Oldest Translation in Logos?

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Puddin’ | Forum Activity | Replied: Sun, Nov 10 2019 11:40 PM

Hamilton—I baptize in Jesus’ Name & wholeheartedly defend that position as soteriological.  Matthew 28.19 does absolutely zero damage to said doctrine.  I also am quite familiar w. the ebb and flow of the arguments that you have asserted above.

Simply, the arguments from Eusebius have been demonstrated to be based upon a misreading of his intentions and the context of his assertions.  I have discussed this issue w. Dan Wallace, et al.—and as he points out each time we discuss this topic, these arguments against Matthew 28.19 have been solidly debunked by text critics long ago.

So, while I agree that genuine scholarship goes where the evidence leads (which is precisely the reason I baptize according to Acts 2.38)—the textual “evidence” supports Matthew 28.19 ( as MJ’s posts reflect).

I simply am not willing to exchange what solid textual evidence we *DO* have for textual hypotheses that we do *NOT* have.  Appreciate your input and will look into the reference you have posted.

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Denise | Forum Activity | Replied: Mon, Nov 11 2019 5:36 AM

Puddin’:
these arguments against Matthew 28.19 have been solidly debunked by text critics long ago.

I hope he didn't say that, though I wouldn't be surprised. Arguments began early on, long before modern pseudo-confidence (I guess post-religion is the new phrase). 'Doesn't know, but thinks that ...." is the best he can do.


Posts 713
Hamilton Ramos | Forum Activity | Replied: Mon, Nov 11 2019 7:25 AM

Glad to hear that you have looked into this Puddin.

The correct formula is Jesus Christ, not Jesus alone.

My concern is that there can be no contradictions in the Bible, and no one was baptized as per Mathew 28:19 long formula.

The Net notes has more input on this.

Look at the following: (posted by a Christian Chat poster)

Read the last paragraph.

Up to certain time all was done IAW Acts 2:38 and Hebrew Matthew, all of a sudden the formula was changed and no explanation given.

There may be noble intentions (defending against Arianism), but adopted people of God had to do such in an ethical manner. That is God's way that for us is the only way.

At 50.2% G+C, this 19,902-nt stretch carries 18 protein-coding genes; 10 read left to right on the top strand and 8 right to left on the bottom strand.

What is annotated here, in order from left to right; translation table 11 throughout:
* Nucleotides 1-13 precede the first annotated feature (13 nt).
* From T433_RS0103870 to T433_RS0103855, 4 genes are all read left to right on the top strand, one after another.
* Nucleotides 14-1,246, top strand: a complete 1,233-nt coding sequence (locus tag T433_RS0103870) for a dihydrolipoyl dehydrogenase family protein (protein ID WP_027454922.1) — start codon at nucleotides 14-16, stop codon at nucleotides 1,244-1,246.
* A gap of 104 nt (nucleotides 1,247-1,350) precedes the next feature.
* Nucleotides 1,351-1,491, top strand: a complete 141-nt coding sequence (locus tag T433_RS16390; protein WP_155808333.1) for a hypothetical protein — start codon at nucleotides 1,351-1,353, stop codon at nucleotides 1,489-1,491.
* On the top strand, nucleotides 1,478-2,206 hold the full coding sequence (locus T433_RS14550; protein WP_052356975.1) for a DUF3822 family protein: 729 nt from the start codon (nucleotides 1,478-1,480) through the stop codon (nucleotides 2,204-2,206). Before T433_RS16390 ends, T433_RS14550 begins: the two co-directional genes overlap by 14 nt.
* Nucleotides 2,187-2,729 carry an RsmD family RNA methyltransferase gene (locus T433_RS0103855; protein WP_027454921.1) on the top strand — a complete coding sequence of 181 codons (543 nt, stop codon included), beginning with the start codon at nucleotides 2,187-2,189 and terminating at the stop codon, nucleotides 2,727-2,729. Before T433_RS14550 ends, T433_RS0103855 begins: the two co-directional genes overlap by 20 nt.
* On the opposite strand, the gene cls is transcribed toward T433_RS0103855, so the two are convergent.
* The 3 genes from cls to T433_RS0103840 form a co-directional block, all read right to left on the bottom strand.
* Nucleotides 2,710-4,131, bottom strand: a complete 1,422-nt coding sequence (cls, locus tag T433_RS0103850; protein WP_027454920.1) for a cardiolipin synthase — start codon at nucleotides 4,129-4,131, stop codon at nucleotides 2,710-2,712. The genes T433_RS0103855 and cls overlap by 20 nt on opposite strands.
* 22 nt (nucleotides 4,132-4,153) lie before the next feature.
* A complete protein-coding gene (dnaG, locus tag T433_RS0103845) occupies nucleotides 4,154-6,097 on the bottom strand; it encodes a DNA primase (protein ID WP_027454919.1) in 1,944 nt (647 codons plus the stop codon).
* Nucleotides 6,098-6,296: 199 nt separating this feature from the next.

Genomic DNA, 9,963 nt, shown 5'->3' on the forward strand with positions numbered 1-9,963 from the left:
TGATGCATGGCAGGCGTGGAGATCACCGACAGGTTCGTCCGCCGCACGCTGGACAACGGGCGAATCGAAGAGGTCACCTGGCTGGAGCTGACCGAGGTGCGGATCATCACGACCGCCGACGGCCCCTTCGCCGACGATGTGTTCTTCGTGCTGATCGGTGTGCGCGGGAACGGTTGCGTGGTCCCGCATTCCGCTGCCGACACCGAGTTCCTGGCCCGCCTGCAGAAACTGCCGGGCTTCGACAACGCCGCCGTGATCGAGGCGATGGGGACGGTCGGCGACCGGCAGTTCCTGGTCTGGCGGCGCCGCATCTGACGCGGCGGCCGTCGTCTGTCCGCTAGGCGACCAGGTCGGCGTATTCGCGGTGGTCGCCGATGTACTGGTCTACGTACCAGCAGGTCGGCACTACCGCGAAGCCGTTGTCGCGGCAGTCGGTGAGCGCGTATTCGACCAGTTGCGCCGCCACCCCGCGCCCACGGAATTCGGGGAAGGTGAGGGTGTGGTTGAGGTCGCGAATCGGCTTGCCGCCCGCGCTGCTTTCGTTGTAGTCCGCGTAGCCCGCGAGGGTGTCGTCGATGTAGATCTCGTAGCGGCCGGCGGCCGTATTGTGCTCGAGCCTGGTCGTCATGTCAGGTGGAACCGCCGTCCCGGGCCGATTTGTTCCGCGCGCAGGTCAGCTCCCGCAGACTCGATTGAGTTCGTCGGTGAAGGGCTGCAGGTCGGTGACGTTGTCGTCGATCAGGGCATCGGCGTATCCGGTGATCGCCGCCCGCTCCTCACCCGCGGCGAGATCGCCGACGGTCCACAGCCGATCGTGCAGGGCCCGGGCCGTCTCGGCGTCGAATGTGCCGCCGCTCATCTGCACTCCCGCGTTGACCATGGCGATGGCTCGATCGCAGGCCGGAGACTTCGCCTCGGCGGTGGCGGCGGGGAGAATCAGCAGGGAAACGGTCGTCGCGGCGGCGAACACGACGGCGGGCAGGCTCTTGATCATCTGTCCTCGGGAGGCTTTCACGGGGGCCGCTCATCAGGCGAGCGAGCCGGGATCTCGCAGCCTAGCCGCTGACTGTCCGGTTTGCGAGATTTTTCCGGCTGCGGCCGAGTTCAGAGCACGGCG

Blessings.

Posts 312
Puddin’ | Forum Activity | Replied: Mon, Nov 11 2019 11:37 PM

Hamilton - yes, I baptize in the name of Jesus Christ as per Acts 2.38 (although 8.16, 19.5 include the “Lord” Jesus—which is a very important title when viewed w. the LXX background).  I have written extensive rejoinders on this topic on my blog as well as official papers, so I am familiar w. the formulaic issues.

However, I am not convinced that the traditional reading of Matthew 28.19 is a post fourth century invention.  MJ has already posted some very good points supporting the early viability of this passage.  Indeed, in NO critical apparatus that I am aware of (e.g., UBS-5, Tyndale GNT, NA28) is there a variant listed for the prepositional phrase εἰς τὸ ὄνομα τοῦ πατρὸς καὶ τοῦ υἱοῦ καὶ τοῦ ἁγίου πνεύματος.

Of course, the next step is to identify τὸ ὄνομα (the Name)—and then obey this command.  But, honestly, I think we’re veering off into theology, when all I am looking for is early translations (e.g. Syriac, Coptic, etc.).  Though I am ANYTHING but a KJVO—still, this site has some good info. on Matthew 28.19:  http://purebibleforum.com/index.php?forums/matthew-28-19-authenticity.133/

I sincerely hope no one takes this as an endorsement of this above linked site altogether.  The host owner of the forum and myself have had wars over KJVO—and I am floored by the inane arguments offered sometimes (e.g., Siniaticus is a “forgery” 🙄, etc.).  But, the relevant portion on Matthew 28.19 offers some good quotes.